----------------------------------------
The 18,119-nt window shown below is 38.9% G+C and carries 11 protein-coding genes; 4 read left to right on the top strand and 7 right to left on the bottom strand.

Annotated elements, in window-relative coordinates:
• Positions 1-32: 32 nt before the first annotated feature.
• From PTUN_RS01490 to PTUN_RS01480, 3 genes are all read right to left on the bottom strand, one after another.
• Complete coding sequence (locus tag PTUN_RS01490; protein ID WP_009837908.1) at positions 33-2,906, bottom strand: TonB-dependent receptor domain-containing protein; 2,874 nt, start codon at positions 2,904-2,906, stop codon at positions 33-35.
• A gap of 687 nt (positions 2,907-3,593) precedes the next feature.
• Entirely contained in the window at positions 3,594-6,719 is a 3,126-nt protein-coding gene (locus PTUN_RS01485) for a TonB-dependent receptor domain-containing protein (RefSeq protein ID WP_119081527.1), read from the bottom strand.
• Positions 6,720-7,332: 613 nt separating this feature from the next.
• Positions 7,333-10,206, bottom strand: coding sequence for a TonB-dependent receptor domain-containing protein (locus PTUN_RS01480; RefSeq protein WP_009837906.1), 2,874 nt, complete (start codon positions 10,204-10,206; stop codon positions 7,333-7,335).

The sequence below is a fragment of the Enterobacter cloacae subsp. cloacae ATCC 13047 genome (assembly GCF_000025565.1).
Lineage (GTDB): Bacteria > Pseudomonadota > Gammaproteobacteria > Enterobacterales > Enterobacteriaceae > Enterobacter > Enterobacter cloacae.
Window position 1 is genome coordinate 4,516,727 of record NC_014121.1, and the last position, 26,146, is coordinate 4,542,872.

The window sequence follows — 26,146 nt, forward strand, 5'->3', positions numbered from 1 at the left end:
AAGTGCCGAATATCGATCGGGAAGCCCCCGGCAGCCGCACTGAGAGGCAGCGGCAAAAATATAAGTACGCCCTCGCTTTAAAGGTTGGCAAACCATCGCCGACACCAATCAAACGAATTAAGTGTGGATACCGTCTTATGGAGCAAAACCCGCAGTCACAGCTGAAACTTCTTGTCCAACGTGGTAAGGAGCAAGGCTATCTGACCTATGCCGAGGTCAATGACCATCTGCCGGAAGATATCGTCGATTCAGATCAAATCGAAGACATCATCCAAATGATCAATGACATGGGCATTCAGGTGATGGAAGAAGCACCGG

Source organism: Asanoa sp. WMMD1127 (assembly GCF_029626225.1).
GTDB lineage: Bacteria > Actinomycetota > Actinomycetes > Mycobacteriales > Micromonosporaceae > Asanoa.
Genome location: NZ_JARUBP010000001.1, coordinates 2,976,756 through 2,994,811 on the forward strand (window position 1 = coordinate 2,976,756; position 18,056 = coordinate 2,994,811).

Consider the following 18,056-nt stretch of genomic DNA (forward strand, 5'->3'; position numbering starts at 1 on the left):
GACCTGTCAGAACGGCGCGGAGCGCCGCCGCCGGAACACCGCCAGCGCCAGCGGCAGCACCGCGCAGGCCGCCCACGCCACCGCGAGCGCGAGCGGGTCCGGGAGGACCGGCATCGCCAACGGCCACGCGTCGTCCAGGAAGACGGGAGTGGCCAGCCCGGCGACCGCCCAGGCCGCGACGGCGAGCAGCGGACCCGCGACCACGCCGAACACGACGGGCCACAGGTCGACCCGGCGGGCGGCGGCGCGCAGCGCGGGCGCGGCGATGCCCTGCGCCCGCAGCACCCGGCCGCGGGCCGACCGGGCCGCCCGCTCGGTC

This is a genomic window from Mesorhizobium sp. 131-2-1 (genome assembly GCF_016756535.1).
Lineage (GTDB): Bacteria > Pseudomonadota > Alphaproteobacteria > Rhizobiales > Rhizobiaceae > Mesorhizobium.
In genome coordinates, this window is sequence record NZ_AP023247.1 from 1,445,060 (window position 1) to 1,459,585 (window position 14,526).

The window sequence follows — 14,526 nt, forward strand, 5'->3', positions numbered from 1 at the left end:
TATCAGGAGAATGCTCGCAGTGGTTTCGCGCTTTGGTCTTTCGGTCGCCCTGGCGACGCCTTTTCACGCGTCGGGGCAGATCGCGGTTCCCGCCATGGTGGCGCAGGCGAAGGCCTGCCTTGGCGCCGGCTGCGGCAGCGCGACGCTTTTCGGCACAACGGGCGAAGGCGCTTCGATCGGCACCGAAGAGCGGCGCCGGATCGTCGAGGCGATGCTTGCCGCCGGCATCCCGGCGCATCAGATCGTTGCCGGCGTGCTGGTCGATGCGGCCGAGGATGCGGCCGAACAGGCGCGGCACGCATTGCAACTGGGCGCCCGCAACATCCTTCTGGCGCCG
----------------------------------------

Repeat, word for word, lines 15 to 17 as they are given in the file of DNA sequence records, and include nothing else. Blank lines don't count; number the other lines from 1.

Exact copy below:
Source organism: Asanoa sp. WMMD1127 (assembly GCF_029626225.1).
GTDB lineage: Bacteria > Actinomycetota > Actinomycetes > Mycobacteriales > Micromonosporaceae > Asanoa.
Genome location: NZ_JARUBP010000001.1, coordinates 2,976,756 through 2,994,811 on the forward strand (window position 1 = coordinate 2,976,756; position 18,056 = coordinate 2,994,811).